HOOPS AND HOLLERS
Regarding your pro basketball preview (Oct. 16), I must take exception to your "Three Clubs vs. One Kneecap" heading for the NBA Atlantic Division, and the "Super Division" classification for the NBA West. The Boston Celtics already have proved the absurdity of these claims.
The Celtics, with the acquisition of Paul Silas (worth much more to Boston than Charlie Scott), are able to beat any team in the league, including New York, regardless of the status of Willis Reed's knee. To substantiate this, one need only look at Boston's first-week victories over Detroit, Chicago and Los Angeles, the "Super Division" powerhouse. In the victory over the Lakers (On Time But Not in Tune, Oct. 23), Dave Cowens and Silas teamed for 33 rebounds.
Your cover should have depicted a player from the team that has always espoused teamwork, i.e., the Boston Celtics, rather than Wilt Chamberlain. Please pass the word: the Celtics are back.
ALAN D. PERRAULT
I question your choice of the Kentucky Colonels to come out on top in the ABA East. The Colonels are not as good as everybody seems to think. They proved that last year in the playoffs when they were blown off the court by the New York Nets.
Rick Barry is, in my opinion, the best forward in pro basketball today, and the Nets will indeed miss him. However, the maturing of John Roche and the acquisition of Jim Chones should outweigh Rick's leaving. Roche became a star in his own right in the playoffs, and he and Bill Melchionni make up the best backcourt combination in the league. Tom Washington is a proven defensive forward, especially considering the job he did on Dan Issel last year. There is no way in the world the Nets can fail this year.
Valley Stream, N.Y.
Rick Barry is the best forward in the pros. In your Oct. 16 SCORECARD column, you said Franklin Mieuli, owner of the Golden State Warriors, was taking a chance by getting Barry from the Nets, instead of giving him up for $1 million, because of Rick's fragile knees. Well, Barry has won scoring titles in both pro leagues. He has averaged 30.5 points a game in his career and, with him, as you will find out, the Warriors will win the NBA title. If it were not for Mark Spitz winning seven gold medals in the Olympics, I would nominate Rick Barry for Sportsman of the Year.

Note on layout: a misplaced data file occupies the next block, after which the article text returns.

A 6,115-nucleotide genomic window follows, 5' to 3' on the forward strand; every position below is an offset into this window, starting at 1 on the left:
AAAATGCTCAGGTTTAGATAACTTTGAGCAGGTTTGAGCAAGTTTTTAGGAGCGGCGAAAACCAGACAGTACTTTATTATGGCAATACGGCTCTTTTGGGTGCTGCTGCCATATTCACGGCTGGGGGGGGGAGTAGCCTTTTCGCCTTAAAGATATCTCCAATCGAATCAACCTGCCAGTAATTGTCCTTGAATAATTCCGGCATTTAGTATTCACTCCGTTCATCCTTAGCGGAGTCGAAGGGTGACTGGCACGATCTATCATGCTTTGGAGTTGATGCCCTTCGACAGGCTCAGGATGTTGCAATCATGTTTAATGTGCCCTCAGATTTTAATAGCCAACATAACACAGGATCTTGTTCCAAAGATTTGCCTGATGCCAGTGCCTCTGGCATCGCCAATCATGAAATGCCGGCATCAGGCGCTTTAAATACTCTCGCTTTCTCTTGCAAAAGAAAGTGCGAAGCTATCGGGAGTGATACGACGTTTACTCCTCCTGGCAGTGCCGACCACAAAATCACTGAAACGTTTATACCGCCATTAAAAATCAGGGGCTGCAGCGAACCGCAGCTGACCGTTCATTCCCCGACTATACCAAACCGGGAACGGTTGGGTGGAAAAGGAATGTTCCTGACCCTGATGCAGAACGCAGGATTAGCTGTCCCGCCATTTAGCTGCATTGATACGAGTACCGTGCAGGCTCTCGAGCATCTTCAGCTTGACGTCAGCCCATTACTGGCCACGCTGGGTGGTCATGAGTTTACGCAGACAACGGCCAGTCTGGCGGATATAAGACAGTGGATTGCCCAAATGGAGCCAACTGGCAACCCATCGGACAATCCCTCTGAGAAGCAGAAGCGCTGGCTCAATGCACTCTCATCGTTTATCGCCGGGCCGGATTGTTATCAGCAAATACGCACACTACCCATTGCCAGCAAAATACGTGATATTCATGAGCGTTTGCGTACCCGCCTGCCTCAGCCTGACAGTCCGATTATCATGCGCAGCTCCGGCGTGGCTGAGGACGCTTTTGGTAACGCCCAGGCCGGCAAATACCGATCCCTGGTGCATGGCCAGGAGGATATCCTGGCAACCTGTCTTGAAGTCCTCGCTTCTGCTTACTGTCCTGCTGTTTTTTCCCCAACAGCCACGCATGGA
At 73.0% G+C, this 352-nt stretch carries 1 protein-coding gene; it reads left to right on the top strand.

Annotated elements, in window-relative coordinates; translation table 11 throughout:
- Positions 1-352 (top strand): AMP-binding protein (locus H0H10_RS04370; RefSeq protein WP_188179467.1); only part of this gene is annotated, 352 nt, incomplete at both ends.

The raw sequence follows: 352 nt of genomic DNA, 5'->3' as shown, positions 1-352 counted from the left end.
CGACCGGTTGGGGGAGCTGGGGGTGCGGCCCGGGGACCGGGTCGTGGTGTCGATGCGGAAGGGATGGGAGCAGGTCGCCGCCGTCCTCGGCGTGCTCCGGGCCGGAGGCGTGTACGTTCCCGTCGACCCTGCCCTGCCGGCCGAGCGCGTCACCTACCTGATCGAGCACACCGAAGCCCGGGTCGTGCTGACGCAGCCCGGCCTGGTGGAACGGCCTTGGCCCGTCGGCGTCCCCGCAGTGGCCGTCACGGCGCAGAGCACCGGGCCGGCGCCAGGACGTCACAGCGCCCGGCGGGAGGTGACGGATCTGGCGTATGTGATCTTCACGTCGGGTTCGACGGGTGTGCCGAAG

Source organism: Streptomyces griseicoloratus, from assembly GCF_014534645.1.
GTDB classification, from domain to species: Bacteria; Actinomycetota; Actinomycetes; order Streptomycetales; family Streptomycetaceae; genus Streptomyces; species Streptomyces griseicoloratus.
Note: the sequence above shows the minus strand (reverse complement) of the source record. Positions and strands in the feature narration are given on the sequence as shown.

CHARLTON L. CUMMINGS
La Follette, Tenn.
Re Ilie Nastase (Bad Is Beautiful, Oct. 16), there is a difference between the "badness" of Joe Namath, Muhammad Ali, Derek Sanderson et al. and that of Nastase. The former are notorious for their activities off the playing field. If they do commit any of Nastase's "an-ee-mal" antics during the game, they are subject to penalties, fines and even suspension.
Not only does Nastase get away with his puerile behavior but, mainly because of it, he is now being touted by the nation's top sports magazine as "just the person needed" to catapult tennis into "total public acceptance and the big time."
I didn't know tennis was that desperate!
Hey, babee, nice article you write about Nasty. Curry Kirkpatrick is to be commended for a story as colorful and provocative as the new clown prince of tennis. Well done.